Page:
Unemployment Benefits: Legislative Issues in the 108th Congress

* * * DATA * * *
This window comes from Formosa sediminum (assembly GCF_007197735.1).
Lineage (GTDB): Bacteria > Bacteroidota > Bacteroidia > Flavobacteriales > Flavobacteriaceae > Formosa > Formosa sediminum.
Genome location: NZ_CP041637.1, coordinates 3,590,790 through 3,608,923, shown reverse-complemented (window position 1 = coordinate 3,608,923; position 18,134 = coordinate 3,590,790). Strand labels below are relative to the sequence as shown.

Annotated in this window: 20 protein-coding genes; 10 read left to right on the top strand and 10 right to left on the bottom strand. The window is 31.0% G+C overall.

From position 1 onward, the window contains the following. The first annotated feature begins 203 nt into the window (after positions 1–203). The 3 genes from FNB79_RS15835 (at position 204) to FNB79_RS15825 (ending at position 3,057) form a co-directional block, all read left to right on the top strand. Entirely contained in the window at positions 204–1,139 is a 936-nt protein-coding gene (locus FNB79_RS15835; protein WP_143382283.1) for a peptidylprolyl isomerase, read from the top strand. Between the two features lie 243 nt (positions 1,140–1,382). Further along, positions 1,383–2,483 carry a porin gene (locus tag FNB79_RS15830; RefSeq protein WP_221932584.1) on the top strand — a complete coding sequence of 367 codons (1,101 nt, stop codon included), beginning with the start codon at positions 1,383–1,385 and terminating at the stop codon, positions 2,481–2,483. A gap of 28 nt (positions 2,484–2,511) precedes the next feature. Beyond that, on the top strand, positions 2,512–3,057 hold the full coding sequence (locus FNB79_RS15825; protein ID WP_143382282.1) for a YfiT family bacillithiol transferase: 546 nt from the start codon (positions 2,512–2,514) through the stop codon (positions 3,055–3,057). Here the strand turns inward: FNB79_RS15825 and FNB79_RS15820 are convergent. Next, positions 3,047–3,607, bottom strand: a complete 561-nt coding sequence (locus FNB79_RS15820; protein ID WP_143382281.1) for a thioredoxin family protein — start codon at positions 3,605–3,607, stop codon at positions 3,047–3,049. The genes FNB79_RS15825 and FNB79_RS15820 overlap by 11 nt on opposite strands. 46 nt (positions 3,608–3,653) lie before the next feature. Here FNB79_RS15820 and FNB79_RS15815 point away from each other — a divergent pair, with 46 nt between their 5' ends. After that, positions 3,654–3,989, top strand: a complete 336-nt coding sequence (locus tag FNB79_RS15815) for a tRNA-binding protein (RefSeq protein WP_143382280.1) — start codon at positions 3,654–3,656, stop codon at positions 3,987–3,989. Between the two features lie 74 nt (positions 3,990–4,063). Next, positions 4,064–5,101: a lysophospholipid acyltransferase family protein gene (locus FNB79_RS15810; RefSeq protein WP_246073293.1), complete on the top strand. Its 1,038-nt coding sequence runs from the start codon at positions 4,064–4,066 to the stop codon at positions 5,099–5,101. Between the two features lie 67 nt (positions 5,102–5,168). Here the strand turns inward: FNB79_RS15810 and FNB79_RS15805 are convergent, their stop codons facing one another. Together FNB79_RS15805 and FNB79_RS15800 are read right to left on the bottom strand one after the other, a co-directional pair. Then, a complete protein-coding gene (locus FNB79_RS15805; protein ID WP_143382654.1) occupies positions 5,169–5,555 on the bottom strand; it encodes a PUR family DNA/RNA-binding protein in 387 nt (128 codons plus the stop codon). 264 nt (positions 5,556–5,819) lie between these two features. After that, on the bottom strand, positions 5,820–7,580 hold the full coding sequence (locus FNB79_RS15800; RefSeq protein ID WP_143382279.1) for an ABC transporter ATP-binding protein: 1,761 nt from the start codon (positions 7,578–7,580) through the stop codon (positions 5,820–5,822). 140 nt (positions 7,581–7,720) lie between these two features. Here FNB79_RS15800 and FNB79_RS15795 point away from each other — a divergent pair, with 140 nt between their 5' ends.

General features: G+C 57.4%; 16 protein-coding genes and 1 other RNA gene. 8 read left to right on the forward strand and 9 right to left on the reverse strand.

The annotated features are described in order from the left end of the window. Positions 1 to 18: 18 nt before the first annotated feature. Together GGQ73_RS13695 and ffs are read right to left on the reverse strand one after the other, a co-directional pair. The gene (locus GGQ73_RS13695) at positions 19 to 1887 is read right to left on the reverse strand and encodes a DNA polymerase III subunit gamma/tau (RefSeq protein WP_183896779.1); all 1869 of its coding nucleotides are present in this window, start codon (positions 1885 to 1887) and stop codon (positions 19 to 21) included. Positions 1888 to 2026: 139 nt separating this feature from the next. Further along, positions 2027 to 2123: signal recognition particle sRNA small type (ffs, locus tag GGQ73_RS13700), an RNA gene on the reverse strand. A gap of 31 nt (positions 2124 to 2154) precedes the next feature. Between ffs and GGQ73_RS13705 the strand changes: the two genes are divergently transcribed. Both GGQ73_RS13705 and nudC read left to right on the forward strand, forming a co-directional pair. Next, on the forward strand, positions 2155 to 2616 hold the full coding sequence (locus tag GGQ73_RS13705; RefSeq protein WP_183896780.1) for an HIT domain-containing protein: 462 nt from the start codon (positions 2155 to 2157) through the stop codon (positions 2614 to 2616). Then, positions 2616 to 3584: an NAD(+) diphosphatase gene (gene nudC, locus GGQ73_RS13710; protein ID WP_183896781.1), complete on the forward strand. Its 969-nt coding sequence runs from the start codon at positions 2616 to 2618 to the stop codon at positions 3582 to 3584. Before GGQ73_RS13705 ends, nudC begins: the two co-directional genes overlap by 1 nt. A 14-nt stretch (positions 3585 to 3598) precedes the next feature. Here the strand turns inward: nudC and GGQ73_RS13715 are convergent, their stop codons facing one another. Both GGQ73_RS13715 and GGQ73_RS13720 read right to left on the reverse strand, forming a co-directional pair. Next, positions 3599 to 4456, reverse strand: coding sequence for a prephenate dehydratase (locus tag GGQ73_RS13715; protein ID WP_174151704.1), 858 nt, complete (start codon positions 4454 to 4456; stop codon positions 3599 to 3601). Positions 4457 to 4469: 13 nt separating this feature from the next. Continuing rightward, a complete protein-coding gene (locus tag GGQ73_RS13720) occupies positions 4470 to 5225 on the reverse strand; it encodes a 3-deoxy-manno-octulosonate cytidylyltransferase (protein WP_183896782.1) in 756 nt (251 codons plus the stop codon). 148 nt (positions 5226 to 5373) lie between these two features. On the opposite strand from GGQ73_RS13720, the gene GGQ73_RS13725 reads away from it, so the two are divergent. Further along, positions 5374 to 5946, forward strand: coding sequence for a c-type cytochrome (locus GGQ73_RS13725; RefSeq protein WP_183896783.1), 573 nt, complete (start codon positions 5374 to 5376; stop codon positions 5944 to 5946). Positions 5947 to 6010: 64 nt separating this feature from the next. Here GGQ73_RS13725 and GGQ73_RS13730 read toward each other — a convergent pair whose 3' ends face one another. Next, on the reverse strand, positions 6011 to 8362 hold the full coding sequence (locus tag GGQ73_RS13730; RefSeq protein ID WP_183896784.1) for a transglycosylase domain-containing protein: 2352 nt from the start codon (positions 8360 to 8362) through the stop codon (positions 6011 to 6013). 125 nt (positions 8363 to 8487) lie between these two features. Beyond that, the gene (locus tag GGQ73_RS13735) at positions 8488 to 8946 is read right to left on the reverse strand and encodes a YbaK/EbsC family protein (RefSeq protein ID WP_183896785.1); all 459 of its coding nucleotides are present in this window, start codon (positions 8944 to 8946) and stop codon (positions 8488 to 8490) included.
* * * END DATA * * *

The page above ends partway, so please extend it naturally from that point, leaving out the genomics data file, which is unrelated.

Order Code 95-742 EPW Updated July 28, 2003 CRS Report for Congress Received through the CRS Web Unemployment Benefits: Legislative Issues in the 108th Congress Celinda Franco Specialist in Social Legislation Domestic Social Policy Division Summary Changes in the federal-state unemployment compensation (UC) system are likely to be considered during the 108th Congress. Legislation has been introduced to reform and expand the UC system. The 107th Congress enacted the Temporary Extended Unemployment Compensation (TEUC) program (P.L. 107-147), which included a 13week extension of UC benefits, a $8 billion distribution to states, and 13 additional weeks of extended UC benefits in high unemployment states. These temporary benefits ended on December 28, 2002; however in the first law passed by the 108th Congress, the TEUC program was extended through the end of May 2003 (P.L. 108-1) and subsequently extend again through December 31, 2003 (P.L. 108-26). Several proposals have been introduced to extend or expand the TEUC program. Most recently, the Congress enacted special TEUC benefits for displaced airline related workers, known as TEUC-A (P.L. 108-11). (This report will be updated as legislative activity warrants.) Background The UC system, funded by both federal and state payroll taxes, pays benefits to covered workers who become involuntarily unemployed for economic reasons and meet state-established eligibility rules. Federal administration of UC is under the U.S. Department of Labor (DoL). The UC system, established by the Social Security Act of 1935 (P.L. 74-271), operates in each state, the District of Columbia, Puerto Rico, and the Virgin Islands. Federal law sets broad rules that the 53 state programs must follow and levies a payroll tax on employers under the Federal Unemployment Tax Act (FUTA). States set most of the specific rules for eligibility, benefits, and financing. States also process the claims and pay the benefits. The UC system helps counter economic trends. When the economy grows, UC revenue rises and program spending falls, thereby slowing growth. In a recession, revenue falls and program spending rises, stimulating the economy. Benefits totaling $53.2 billion are expected to be paid to 10.5 million UC claimants in all programs during FY2003. Coverage. Federal law defines the jobs a state UC program must cover to avoid its employers’ having to pay the maximum FUTA tax rate (6.2%) on the first $7,000 of Congressional Research Service ˜ The Library of Congress CRS-2 each employee’s annual pay (Table 1). If a state complies with all federal rules, the net FUTA tax rate is only 0.8%. A state must cover jobs in firms that pay at least $1,500 in wages during any calendar quarter or employ at least one worker in each of 20 weeks in the current or prior year. The FUTA tax is not paid by governmental or nonprofit employers, but state programs must cover government workers and all workers in nonprofits that employ at least four workers in each of 20 weeks in the current or prior year. Table 1. FUTA Tax Rates and Taxable Wage Ceilings Calendar years Net tax rate (%) Taxable wage ceiling Calendar years Net tax rate (%) Taxable wage ceiling 1937-1939 0.3 none 1972 0.5 $4,200 1940-1960 0.3 $3,000 1973 0.58 4,200 1961 0.4 3,000 1974-1976 0.5 4,200 1962 0.8 3,000 1977 0.7 4,200 1963 0.65 3,000 1978-1982 0.7 6,000 1964-1969 0.4 3,000 1983-2007 0.8 7,000 1970-1971 0.5 3,000 2008 & later 0.6 7,000 Benefits. To receive unemployment compensation benefits, claimants must have enough recent earnings to meet their state’s earnings requirements. States usually disqualify claimants who lost their jobs because of: inability to work or unavailability for work; voluntarily quitting without good cause; discharge for job-related misconduct; refusal of suitable work without good cause; or a labor dispute. Generally, benefits are based on wages in covered work over a 12-month period. Most state benefit formulas replace half of a claimant’s average weekly wage up to a weekly maximum. Weekly maximums in 2002 ranged from $133 (Puerto Rico) to $512 (Massachusetts), and, in states that provide dependents’ allowances, up to $768 (Massachusetts). The average weekly benefit nationwide is estimated to be $259 for FY2003. Benefits are available for up to 26 weeks (30 weeks in Massachusetts and Washington). The average benefit duration in FY2003 is expected to be 19.6 weeks. A federal-state extended benefits (EB) program offers benefits for an additional 13 to 20 weeks in states with unemployment rates above certain threshold levels. Financing. The 0.8% FUTA tax funds federal and state administration, the federal share of EB, loans to insolvent state UC accounts, and state employment services. States levy their own payroll taxes to fund UC benefits. State ceilings on taxable wages range from the $7,000 FUTA federal taxable wage ceiling (11 states) up to $30,200 (Hawaii). State UC tax rates are experience-rated. (Employers generating the fewest claimants have the lowest rates.) State tax rates averaged 1.8% of taxable wages and 0.6% of total wages in FY2003. State UC revenue is deposited in U.S. Treasury accounts as federal revenue in the budget. State Unemployment Trust Fund accounts are credited for this revenue. These credits allow Treasury to reimburse states for their benefit payments without annual CRS-3 appropriations, but these reimbursements do count as federal budget outlays. If a state trust fund account becomes insolvent, a state may borrow federal funds. Unemployment Trust Fund revenue exceeded outlays from FY1995- FY 2001, but outlays significantly exceeded trust fund revenue in FY 2002 and FY2003 (Table 2). Table 2. Revenue and Spending Associated With Unemployment Compensation, FY1995-FY2003 (in billions of dollars) 1995 1996 1997 1998 1999 2000 2001 2002 2003 28.9 28.6 28.2 27.5 26.4 27.1 28.7 28.9 34.1 5.7 5.9 6.1 6.4 6.5 6.7 7.1 6.9 6.8 State UC taxes 23.2 22.7 22.1 21.1 19.9 20.4 21.6 22.0 27.3 UC outlays, total 24.6 25.6 23.8 22.9 24.4 25.1 27.7 48.8 53.2 Regular benefits 20.9 22.0 20.3 19.4 20.7 21.6 26.8 41.5 42.6 * * * * * * * 0.1 0.54 * * * — — — — 6.3 8.9 3.6 3.6 3.5 4.1 4.1 UC revenue, total FUTA tax EB Emergency UC Administration 3.5 3.7 3.5 3.6 Source: U.S. Dept. of Labor. UI Outlook, January 2003. * Less than $50 million. Legislative Issues in the 108th Congress Proposal to Extend Unemployment Compensation Benefits The EB program provides for additional weeks of benefits up to a maximum of 13 weeks during periods of high unemployment, and up to a maximum of 20 weeks in certain states with extremely high unemployment. EB benefits are 50% federally funded, with states funding 50% from their trust funds. The benefits are triggered when a state’s insured unemployment rate (IUR) or total unemployment rate (TUR) reaches certain levels. However, the EB program has been viewed by some as not being sufficiently sensitive to changes in the economy. The Congress has acted 4 times — in 1971, 1974, 1982, and 1991 — to establish temporary programs of extended UC benefits.1 The Temporary Extended Unemployment Compensation (TEUC) program was enacted on March 9, 2002, as part of the Job Creation and Worker Assistance Act of 2002 (P.L. 107-147). The TEUC program provides up to 13 weeks of federally funded benefits for unemployed workers in all states who have exhausted their regular UC benefits. In addition, up to an additional 13 weeks are provided in certain high unemployment states 1 For more information on extended UC benefits, see CRS Report RL31277, Temporary Programs to Extend Unemployment Compensation, by Jennifer E. Lake. CRS-4 that have an IUR2 of 4% or higher and meet certain other criteria (TEUC-X). P.L. 107147 also provided for a one-time distribution of $8 billion to states in surplus federal unemployment funds, known as Reed Act funds. TEUC benefits are payable, to individuals who, in addition to meeting other applicable state UC law provisions, (1) file an initial claim that was in effect during or after the week of March 15, 2001; (2) exhaust regular benefits or have no benefit rights due to the expiration of a benefit year ending during or after the week of March 15, 2001; (3) have no rights to regular or extended benefits under any state or federal law; and (4) are not receiving benefits under Canadian law.3 In addition, individuals must also have had 20 weeks of full-time work, or the equivalent in wages, in their base periods.4 These temporary benefits ended on December 28, 2002, however in the first law passed by the 108th Congress, these benefits were extended through the end of May 2003 (P.L. 108-1).5 Several bills have been introduced in the 108th Congress to further extend and expand the TEUC program. A number of bills were introduced during the first week of the session which, although they contained differing dates through which they would have extended the TEUC program, were superceded by P.L. 108-1. These include, H.R. 17, H.R. 19, H.R. 162, H.R. 209, and H.R. 228. Subsequently, other bills have also been introduced to extend and expand the TEUC program. Some would extend the program beyond the end of May 2003; some provide for additional weeks of benefits for unemployed who have exhausted their benefits; some would temporarily establish alternative triggers for qualifying states as high-unemployment for the TEUC-X program. Bills with some combination or all of these provisions include H.R. 682, H.R. 1239, H.R. 1652, S. 35, S. 225, S. 270, and S. 923. In addition, H.R. 1652, S. 270, and S. 923 would also temporarily expand regular UC eligibility in all states to include part-time unemployed workers seeking part-time jobs and the use of the most recent wages in determining benefit eligibility, while S. 270 would go further temporarily increase UC weekly benefit amounts by the greater of 15% or $25. H.R. 2046 includes provisions similar to H.R. 1652 for extending and expanding the TEUC and TEUC-X programs. H.R. 2111 would extend the TEUC program through September 27, 2003, with a phaseout period through December 27, 2003, and provide an alternative trigger that used a seasonally adjusted TUR for fiscal year 2002. H.R. 2185 would extend the TEUC program through December 31, 2003, with a phaseout period through March 31, 2004. S. 1079 would extend the TEUC program through November 30, 2003, with a phaseout period through February 28, 2004. H.R. 2188 would also extend TEUC through November 30, 2003, with a phaseout period through February 28, 2 The IUR is computed by dividing the number of UC claimants by the number of individuals in jobs covered by UC. 3 DoL, Unemployment Insurance Program Letter No. 17-02. 4 A worker’s benefit rights are determined on the basis of his/her employment in covered work over a prior period, called the base period. In most states, an individual’s base period is a four quarter, 52-week period that depends on when the worker first applies for benefits or first begins drawing benefits. However, several states lengthen the base period under specified conditions. 5 See CRS Report RS21397, Unemployment Benefits: Temporary Extended Unemployment Compensation (TEUC) Program, for additional details. CRS-5 2004, and would provide 8 additional weeks of TEUC benefits for individuals who had exhausted their TEUC benefits. On May 22, 2003, the House passed H.R. 2185. The Senate unanimously passed the bill on May 23. The President signed the bill into law on May 28, 2003 (P.L. 108-26). Proposals to Reform Unemployment Compensation In recent years, calls for reforming the UC program have emerged from various interest groups, including labor, employers, and state employment agencies. These groups argue that changes in the economy and the workforce since the program was enacted in the 1930s have led to inefficiencies and inequities in the UC program that need to be reformed. Today more women are in the workforce. They, and many new entrants into the labor force are often employed in part-time, temporary or short-term jobs that can leave them ineligible for UC during periods of unemployment. Many see the declines in UC recipiency as due, in part, to stricter state eligibility requirements related to earnings minimums and reduced growth in manufacturing. Employers see inefficiencies in the administration of the program, including complex tax forms, multiple tax filing requirements, and complex record keeping requirements. In the 108th Congress, H.R. 1802, introduced on April 11, 2003, would require states to expand eligibility for UC benefits under certain circumstances. Under the bill, eligibility would be expanded to include individuals who would otherwise qualify except for the fact that they were seeking part-time work. States would be required to use an individual’s most recent earnings in determining UC eligibility (often referred to as the alternate base period), which could make it easier for certain new or low-wage workers to qualify for UC benefits. States would be prohibited from denying UC benefits to individuals solely because they were seasonal workers, because they left employment because of sexual harassment, because of loss of adequate child are for children under age 13, or because the individual is a victim of domestic violence. States would be required to provide and distribute information explaining UC eligibility in the state; UC could not be denied to otherwise eligible individuals because the individual was employed at the minimum wage for at least 20 hours a week for 30 weeks in a base period; and UC benefits would be payable to individuals who are a parent of a newborn or adopted child and who takes unpaid leave from an employer in the first year after birth or adoption. H.R. 1802 would expand the UC tax wage base from the first $7,000 of employee wages to the taxable wage base used for Social Security taxes ($87,000 in 2003), and lower the gross FUTA tax from 6.2% to 5.59%. The bill would require the Secretary of Labor to approve any state law which provides that UC benefits would not be denied to any individual because the individual had separated from employment to move with their spouse to a new place of residence due to the spouse starting a new job in a new location. The Secretary would also be required to approve a state law which provides for augmented UC benefits for individuals who qualify for UC and whose average weekly wages during their qualifying base period do not exceed 50% of the average weekly wages subject to contributions under the UC laws of the state. The bill also would increase or decrease the interest premiums credited to state unemployment accounts, subject to certain limits specified in the bill, if the state exceeded or failed to meet the funding goal of the state in a calendar quarter established under the bill. The bill would lower the EB CRS-6 insured unemployment rate (IUR) program triggers from 5% to 4% and from 6% to 5%, and eliminate certain federal requirements for EB. H.R. 2188, in addition to extending and expanding TEUC (described briefly above), provides several reforms to the UC system. The bill would lower the permanent EB program’s insured unemployment rate (IUR) triggers from 5% to 4%, would provide for variable earnings to be credited to state UC trust fund accounts depending on the state’s ability to meet certain funding goals, and would provide interest-free advances to state UC accounts only to states who met certain funding goals. The bill would provide a two-year suspension of federal income tax on UC benefits for taxable years beginning after December 31, 2002, and permit states to collect FUTA taxes from employers in the state instead of FUTA taxes being sent to the Secretary of DoL for taxable years beginning after December 31, 2003. States would be required to distribute state-specific information packets to unemployed individuals explaining the eligibility requirements for UC benefits. As part of the FY2004 budget request, the Administration proposes several reforms to the UC program. These included gradually shifting responsibility for financing the UC benefits and administration to states over a 5-year transition period beginning in January 2005; lowering the IUR trigger in the permanent EB program from 5% to 4%; and eliminating the federal requirements for EB eligibility so that state eligibility requirements for regular UC benefits would apply to EB. Other Unemployment Compensation Issues Benefits for Certain Workers Unemployed by Terrorist Attack and The War on Iraq. In response to the unemployment of airline and airline related workers caused by the September 11, 2001 terrorist attacks, subsequent security measures that have been taken, and the war with Iraq, P.L. 108-11, was signed into law on April 16, 2003. This temporary program provides up to 39 weeks of benefits to qualified individuals whose regular UC claim is based in whole, or in part, on qualifying employment with a certified air carrier, at a facility at an airport, or with a producer or supplier of products or services for an air carrier.6 The program has two tiers of benefits, known as TEUC-A and TEUC-AX. Under TEUC-A, eligible workers could receive up to 39 weeks of benefits, while workers in a state classified as a high-unemployment state could receive up to an additional 13 weeks of benefits after exhausting TEUC-A. These programs are authorized through December 29, 2003, and there is a phaseout period for individuals with an existing claim that will run through December 26, 2004. Excluding UC Benefits from Gross Income. Under current law, UC benefits are required to be included in gross income for tax purposes. H.R. 798, introduced on February 13, 2003, would repeal the inclusion in gross income of unemployment compensation. H.R. 1187, introduced on March 11, 2003, would impose a retroactive, 2-year moratorium on the inclusion of UC benefits from gross income for taxable years 2002 and 2003. 6 For more detailed information, see U.S. Department of Labor, Special Temporary Extended Unemployment Compensation for Displaced Airline Related Workers. [http://www.workforcesecurity.doleta.gov/unemploy/factsheetteuc_a.asp]